Mila Kačič

Mila Kačič, acclaimed Sloven­ian actress and poet, was born on Octo­ber 5, 1912, the ille­git­i­mate child of an impov­er­ished teacher in Ljubl­jana, Ljud­mila Kačič, and a rich prop­erty owner, Her­bert Mahr. Mahr’s par­ents objected to this rela­tion­ship and arranged for the child, at only a few months old, to be put in fos­ter care with a poor fam­ily named Kovačič, where to all accounts Mila had an unhappy child­hood. After com­plet­ing pri­mary school­ing she was enrolled in a pri­vate civic school, earn­ing enough for her books and other school needs by work­ing dur­ing week­ends and school hol­i­days. She stud­ied singing and drama at the National Con­ser­va­tory in Ljubl­jana, and later at the The­atre Acad­emy. She made her first, ama­teur appear­ance on stage at six­teen, and a year later began work­ing in radio. She joined the Ljubl­jana opera in 1941 where in the four sea­sons before the Lib­er­a­tion (1945) she took part in forty-two per­for­mances. She sub­se­quently became renowned as an actress for stage, tele­vi­sion and film, per­form­ing over 120 roles as a mem­ber of the Ljubl­jana Drama The­atre ensem­ble between 1945 and 1970, and receiv­ing numer­ous awards for her film and tele­vi­sion work, includ­ing a Golden Arena award at the 1978 Pula Film Fes­ti­val, the pre­mier such fes­ti­val in the for­mer Yugoslavia, for her role in the 1977 film To so gadi (Real Pests). She pub­lished her first col­lec­tion of poetry, Neod­poslana pisma (Unsent Let­ters) in 1951, and four oth­ers over the next five decades: Letni časi (Sea­sons, 1960), Spomin (Mem­ory, 1973), Okus po grenkem (A Taste of Bit­ter­ness, 1987), and Minevanja (Pass­ings, 1997). Her great love, and one of her most con­sis­tent sub­jects, was the sculp­tor Jakob Sav­inšek (1922-1961). She was deeply affected by his early death, and later by the death, in 1990, of their son David. She died on March 3rd, 2000. It is felt by many that she was neglected by crit­ics, for the sim­plic­ity and direct­ness of her verse, and for her pre­oc­cu­pa­tion with desire and dis­ap­point­ment, love, moth­er­hood and death. The 2005 pub­li­ca­tion of her col­lected poems, Skoz pom­ladni dež bom šla (I Will Go Through the Spring Rain), how­ever, has gained her a wide and enthu­si­as­tic read­er­ship. Apart from one or two poems in iso­lated antholo­gies, these are the first of her poems to appear in Eng­lish lan­guage translation.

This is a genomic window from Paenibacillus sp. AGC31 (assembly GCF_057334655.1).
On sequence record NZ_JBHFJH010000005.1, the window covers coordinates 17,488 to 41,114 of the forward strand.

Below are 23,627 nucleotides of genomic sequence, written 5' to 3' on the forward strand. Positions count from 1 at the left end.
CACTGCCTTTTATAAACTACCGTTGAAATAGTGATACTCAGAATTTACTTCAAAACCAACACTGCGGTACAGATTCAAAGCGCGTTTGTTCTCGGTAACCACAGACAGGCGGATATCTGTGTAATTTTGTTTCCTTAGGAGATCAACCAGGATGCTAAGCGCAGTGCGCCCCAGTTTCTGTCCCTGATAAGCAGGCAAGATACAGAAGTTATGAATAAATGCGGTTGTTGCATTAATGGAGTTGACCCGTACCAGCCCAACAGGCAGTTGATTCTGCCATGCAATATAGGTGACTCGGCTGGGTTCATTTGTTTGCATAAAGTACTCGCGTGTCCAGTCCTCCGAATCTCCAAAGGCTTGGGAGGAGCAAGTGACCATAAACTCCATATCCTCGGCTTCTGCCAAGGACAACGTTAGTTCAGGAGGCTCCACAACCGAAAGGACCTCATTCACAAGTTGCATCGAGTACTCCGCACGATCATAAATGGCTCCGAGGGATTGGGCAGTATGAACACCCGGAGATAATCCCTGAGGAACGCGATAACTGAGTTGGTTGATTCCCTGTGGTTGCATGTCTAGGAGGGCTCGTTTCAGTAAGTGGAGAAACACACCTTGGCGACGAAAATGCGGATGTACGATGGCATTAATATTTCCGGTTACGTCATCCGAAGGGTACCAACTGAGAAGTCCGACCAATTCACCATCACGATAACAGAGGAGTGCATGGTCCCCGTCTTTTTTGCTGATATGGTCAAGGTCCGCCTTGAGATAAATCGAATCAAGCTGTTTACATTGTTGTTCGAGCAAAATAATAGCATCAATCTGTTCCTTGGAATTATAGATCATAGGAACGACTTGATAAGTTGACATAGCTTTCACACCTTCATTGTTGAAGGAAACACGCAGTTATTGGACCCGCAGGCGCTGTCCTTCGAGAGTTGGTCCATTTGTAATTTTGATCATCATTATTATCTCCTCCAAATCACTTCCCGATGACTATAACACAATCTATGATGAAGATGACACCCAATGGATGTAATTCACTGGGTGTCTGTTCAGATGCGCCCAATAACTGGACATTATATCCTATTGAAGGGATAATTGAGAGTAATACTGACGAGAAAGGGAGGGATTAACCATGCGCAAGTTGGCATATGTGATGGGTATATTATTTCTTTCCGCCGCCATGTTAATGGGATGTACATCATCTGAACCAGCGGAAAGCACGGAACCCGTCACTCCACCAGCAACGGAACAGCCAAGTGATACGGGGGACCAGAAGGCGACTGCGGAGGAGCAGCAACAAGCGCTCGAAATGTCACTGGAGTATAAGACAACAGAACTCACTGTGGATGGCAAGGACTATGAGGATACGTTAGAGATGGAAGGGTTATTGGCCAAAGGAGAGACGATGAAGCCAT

Two leaves
in the green bright­ness
at the first
breath of Spring dreams
a tiny blossom. 

Two leaves
in the vel­vet dark
in the midst of sun­burnt fields,
like two enam­oured knights,
their first fruit. 

Two leaves
in the golden glow
gone for an early dance with the wind
into the azure, silently
and devot­edly


The Hours

The hours
of sweet sur­ren­der
have van­ished in time
I sip
the late glow of a scar­let dawn
An echo some­where
but it’s my voice no more 

that dove of pearl
no longer eats from my hand.
I sink
into the bot­tom of a sin­is­ter evening
A night heavy as lead
is cov­er­ing my heart.


You say noth­ing to me

You say noth­ing to me but I know
our arc has bro­ken asun­der.
Wher­ever you and I go
we don’t join hands any longer.
Why should we? Touch­ing dis­turbs you.
Why should I block your path
when I know so surely from which other
comes that scent that you nightly gather? 

There is noth­ing more you want from me
nor any­thing more you could expect.
The dawn chases you off each morn­ing.
Every evening you are stranger.



Never before this evening have
I felt such cold­ness from grey walls,
tear­ing into my flesh like a knife,
the dark door like an open grave. 

My stare fol­lows your steps through the win­dow
as they van­ish into a gale as cold as ice
cut­ting a nar­row line into the blan­ket of snow
where our star is gild­ing the universe. 

I wish that a tear like the one which just now